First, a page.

Donna Grant-Mills, D.D.S., associate dean, Student Affairs and Admissions, Howard University College of Dentistry, shares why the school participates in Give Kids A Smile each year. Visit this page to read about this year's Howard GKAS event .
Q: Why is it important for Howard to participate in events such as the ADA's GKAS program?
A: Despite the advances made over the past 20 years to improve access to oral health care for children, there remains a large number of children with unmet oral health needs. As the only dental school within a 40-mile radius, Howard University College of Dentistry is a safety net for our most vulnerable communities in the DC metropolitan area. Howard's participation in the ADA's GKAS program is important each year in that it raises oral health awareness, provides education, and in many cases provide full mouth treatment. Additionally, participation brings added value in the area of mentorship through the volunteer dentists and service/learning for the dental and dental hygiene students.
Q: What takeaways would you like for Howard dental students to have before they go out and begin their careers?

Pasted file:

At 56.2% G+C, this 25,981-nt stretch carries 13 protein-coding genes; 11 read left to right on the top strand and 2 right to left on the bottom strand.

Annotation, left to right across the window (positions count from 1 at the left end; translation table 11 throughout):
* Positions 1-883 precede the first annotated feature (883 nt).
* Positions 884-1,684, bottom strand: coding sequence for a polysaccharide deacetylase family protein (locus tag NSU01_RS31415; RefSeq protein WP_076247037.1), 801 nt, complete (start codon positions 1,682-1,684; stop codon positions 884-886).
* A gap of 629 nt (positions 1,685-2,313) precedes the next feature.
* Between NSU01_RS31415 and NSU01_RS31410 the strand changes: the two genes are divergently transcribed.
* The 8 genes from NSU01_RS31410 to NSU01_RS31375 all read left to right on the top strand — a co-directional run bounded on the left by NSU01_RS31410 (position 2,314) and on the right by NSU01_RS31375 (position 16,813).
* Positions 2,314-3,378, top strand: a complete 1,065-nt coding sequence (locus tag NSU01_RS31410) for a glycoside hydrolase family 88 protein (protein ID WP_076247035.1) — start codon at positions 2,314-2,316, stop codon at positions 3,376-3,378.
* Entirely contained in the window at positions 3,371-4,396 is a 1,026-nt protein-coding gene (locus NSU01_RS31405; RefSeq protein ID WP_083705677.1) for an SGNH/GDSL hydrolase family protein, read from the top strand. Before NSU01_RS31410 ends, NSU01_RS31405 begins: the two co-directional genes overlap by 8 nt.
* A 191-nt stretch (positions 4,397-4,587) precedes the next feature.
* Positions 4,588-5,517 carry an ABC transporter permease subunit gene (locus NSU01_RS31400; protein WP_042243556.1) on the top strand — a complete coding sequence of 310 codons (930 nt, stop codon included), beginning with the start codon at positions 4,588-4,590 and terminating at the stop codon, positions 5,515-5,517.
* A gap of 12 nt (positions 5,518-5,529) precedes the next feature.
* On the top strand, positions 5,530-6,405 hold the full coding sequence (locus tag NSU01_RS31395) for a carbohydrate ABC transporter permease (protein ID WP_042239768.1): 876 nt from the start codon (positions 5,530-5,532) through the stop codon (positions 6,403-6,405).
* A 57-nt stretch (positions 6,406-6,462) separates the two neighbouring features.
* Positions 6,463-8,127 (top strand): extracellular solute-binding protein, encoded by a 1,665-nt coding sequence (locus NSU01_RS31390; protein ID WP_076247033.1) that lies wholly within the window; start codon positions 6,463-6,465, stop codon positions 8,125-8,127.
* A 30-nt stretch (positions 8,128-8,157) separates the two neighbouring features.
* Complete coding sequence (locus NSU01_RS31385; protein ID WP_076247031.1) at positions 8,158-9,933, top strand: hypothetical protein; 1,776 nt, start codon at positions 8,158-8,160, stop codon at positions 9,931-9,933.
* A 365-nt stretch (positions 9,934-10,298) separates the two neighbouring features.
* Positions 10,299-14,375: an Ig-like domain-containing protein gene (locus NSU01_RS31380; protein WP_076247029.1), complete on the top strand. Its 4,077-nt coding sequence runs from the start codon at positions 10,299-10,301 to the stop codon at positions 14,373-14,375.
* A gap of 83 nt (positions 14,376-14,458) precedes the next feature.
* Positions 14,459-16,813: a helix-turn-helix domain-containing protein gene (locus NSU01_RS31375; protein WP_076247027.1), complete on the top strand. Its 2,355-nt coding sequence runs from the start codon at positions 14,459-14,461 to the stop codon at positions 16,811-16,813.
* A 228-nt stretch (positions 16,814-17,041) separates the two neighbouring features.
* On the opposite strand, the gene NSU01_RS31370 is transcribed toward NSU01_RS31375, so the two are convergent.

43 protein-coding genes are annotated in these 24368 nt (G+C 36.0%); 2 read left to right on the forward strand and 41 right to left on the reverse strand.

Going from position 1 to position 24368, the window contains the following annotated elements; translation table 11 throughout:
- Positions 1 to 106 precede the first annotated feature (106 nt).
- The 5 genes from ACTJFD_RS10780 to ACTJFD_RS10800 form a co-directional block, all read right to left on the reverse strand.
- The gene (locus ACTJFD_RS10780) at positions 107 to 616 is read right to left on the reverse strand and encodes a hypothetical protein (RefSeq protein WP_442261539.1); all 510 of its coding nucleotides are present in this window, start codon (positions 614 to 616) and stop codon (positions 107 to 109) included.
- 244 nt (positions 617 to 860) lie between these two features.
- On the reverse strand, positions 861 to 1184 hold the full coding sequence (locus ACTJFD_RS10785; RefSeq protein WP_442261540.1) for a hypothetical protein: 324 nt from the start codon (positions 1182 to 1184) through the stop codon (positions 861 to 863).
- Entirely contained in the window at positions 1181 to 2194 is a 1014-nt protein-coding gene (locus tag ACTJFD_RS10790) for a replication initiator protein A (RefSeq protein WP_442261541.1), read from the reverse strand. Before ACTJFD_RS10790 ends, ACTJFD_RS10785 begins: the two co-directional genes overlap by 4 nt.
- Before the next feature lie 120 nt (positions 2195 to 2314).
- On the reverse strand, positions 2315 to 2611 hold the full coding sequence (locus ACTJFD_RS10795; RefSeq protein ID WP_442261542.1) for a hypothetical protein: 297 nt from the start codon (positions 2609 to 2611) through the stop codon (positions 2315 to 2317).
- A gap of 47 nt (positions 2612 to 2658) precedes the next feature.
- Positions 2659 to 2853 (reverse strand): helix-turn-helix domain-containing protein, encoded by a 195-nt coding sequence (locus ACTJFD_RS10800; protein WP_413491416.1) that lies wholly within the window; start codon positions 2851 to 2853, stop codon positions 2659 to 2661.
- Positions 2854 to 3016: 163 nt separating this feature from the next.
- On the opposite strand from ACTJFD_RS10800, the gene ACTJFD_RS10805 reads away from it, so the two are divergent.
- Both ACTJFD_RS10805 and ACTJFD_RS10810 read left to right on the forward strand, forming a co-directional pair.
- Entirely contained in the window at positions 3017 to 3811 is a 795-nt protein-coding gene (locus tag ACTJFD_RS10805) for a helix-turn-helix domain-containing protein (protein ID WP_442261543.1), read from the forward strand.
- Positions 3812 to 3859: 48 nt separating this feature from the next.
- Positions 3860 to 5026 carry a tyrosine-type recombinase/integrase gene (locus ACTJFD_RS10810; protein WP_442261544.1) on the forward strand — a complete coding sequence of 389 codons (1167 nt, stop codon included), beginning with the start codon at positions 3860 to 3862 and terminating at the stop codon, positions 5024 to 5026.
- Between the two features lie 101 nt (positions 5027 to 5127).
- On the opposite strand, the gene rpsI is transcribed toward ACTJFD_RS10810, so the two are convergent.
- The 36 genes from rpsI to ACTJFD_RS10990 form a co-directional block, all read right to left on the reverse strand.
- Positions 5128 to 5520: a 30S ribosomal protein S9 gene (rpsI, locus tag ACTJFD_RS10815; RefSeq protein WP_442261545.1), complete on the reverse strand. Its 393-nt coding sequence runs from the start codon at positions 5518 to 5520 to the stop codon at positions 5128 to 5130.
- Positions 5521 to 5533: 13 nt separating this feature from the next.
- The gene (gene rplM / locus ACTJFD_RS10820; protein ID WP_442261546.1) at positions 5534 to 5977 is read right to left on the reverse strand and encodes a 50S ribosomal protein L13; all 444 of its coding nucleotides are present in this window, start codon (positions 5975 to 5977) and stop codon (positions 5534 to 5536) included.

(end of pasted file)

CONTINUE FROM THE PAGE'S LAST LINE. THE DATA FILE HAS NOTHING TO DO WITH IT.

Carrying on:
A: In keeping with the mission of the Howard University College of Dentistry to train highly skilled dental professionals to serve communities across America, particularly the underserved, Howard dental and dental hygiene students recognize their role in building on the rich legacy of leadership and service. GKAS is a unique program that teaches our students how academic/community partnerships produce positive health outcomes and a pleasant experience for children. Our graduates take these lessons and apply them as they go out into communities and begin their careers as dentists and dental hygienists.
Q: What else do you want people to know about Howard's participation in GKAS?
A: Over the past 20 years, the dental school, in partnership with the D.C. Dental Society, D.C. Public Schools, and Howard University College of Dentistry alumni, has provided dental care to hundreds of children living in five of Washington D.C.'s eight wards where oral health needs are greatest. In addition to receiving care, children are exposed to Howard University, the dental profession and experience adiverse intra-professional dental team working towards a common goal.